The Classic MotorCycle Magazine
Our April Stafford event has enjoyed a relationship with the The Classic MotorCycle magazine for many years. The long-running publication celebrates the wonderful machines of the pioneer, veteran, vintage and classic eras, and with our annual show doing the same the two are a natural fit.
This year, The Classic MotorCycle magazine celebrates its 40th year – its Ruby anniversary – of unbroken publication.
Founded in 1981, The Classic MotorCycle was the creation of Bob Currie, who during the halcyon days of the 1950s and 60s had served as The Motor Cycle’s midlands editor, enjoying a close relationship with the major factories – so engrained, he even had his own tea mug in BSA’s press office.
Recognising the burgeoning classic and vintage scene, and the positive response to his Past Times column in The Motor Cycle during the 1970s, Bob was the launch editor of The Classic MotorCycle, its debut being June/July 1981. It was an immediate success, going from strength to strength under Bob’s leadership and guidance.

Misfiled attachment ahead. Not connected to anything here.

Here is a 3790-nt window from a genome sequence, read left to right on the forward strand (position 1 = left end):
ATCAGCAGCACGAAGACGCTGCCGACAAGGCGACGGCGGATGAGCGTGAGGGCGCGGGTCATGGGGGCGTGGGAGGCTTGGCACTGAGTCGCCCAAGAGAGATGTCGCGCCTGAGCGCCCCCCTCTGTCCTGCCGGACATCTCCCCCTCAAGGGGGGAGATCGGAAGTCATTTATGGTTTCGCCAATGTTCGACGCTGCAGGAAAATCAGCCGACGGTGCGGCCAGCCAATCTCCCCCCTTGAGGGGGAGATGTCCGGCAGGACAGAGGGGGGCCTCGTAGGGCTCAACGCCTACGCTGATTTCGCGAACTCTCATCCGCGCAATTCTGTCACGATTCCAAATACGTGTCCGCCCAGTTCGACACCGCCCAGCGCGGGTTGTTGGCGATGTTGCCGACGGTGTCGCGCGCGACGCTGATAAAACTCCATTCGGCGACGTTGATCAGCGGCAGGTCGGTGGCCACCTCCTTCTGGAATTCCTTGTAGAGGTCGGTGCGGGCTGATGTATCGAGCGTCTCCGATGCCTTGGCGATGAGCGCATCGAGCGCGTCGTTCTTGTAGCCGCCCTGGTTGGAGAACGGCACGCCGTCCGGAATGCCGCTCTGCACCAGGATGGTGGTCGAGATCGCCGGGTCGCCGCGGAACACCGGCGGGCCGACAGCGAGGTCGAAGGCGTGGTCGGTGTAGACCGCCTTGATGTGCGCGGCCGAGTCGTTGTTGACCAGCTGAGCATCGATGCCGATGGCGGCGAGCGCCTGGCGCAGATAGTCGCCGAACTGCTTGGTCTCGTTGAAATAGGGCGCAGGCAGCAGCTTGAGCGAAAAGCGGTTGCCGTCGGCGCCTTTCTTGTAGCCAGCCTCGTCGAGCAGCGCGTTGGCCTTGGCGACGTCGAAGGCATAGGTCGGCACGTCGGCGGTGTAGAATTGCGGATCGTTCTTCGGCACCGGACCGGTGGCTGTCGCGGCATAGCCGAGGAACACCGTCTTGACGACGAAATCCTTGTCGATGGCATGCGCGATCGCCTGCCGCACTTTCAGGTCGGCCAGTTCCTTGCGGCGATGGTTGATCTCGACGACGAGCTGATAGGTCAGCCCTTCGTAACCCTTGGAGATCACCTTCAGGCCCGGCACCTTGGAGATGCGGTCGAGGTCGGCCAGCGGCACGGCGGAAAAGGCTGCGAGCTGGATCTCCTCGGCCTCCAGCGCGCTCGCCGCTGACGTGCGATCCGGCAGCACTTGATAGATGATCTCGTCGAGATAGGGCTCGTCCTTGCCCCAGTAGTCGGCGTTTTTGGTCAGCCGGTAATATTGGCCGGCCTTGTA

The title ownership changed a couple of times, while Bob Currie died in 1988, before The Classic MotorCycle became the first magazine (many more have followed) acquired by Mortons Media Group, in 1998, where it continues to be published, every month, including during the recent pandemic.
The Classic MotorCycle largely follows the template established in 1981, focussing on (predominantly) British machines from (predominantly) pre circa 1975 (though generally older), though there’s always room for deviations, oddities and rarities, as there always has been in the title. The magazine’s eclectic team are genuine enthusiasts and classic owners and riders, who revel in and relish the opportunity to share their passion with a knowledgeable, loyal readership.
Make sure you head over to the main stand in the main hall at the event, where you’ll find back issues, subscription deals and merchandise to celebrate TCM’s 40th anniversary!
The Classic MotorCycle brings together news, reviews and archive images from the golden age of motorcycling. Legendary machines, riders and races are celebrated through lavish illustrations and detailed reports. Drawing on an archive stretching back to 1903, TCM offers an unparalleled insight into more than a century of motorcycle development.